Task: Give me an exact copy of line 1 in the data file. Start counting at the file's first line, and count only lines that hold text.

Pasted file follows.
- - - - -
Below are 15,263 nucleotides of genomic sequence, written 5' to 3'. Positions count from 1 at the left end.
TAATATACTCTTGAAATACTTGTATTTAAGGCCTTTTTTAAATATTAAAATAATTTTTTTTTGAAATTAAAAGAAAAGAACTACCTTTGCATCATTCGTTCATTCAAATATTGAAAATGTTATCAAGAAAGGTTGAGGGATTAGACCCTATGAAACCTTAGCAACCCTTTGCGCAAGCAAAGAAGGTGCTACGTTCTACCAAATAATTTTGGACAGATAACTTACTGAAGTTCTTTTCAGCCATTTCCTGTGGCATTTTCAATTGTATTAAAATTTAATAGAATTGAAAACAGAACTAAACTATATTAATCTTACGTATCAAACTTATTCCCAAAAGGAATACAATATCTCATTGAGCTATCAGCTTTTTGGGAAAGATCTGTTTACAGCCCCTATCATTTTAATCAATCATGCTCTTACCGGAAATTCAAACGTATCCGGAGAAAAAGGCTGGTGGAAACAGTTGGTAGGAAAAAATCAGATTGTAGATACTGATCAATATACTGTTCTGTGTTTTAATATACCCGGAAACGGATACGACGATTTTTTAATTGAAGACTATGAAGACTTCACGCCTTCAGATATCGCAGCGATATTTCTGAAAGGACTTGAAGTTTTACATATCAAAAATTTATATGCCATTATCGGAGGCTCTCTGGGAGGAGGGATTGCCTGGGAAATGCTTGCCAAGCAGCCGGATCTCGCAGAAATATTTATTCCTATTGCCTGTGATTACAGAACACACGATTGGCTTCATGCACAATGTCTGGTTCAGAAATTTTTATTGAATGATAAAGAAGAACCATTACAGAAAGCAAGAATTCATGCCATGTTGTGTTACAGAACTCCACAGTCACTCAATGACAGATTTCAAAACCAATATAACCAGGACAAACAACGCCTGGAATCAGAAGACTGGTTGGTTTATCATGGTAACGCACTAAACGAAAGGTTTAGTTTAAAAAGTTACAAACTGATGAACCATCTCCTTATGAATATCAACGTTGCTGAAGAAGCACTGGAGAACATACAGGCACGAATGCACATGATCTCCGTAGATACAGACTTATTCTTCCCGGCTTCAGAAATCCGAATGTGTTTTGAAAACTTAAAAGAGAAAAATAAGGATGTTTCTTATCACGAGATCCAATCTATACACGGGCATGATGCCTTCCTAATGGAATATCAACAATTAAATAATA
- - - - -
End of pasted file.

Below are 15,263 nucleotides of genomic sequence, written 5' to 3'. Positions count from 1 at the left end.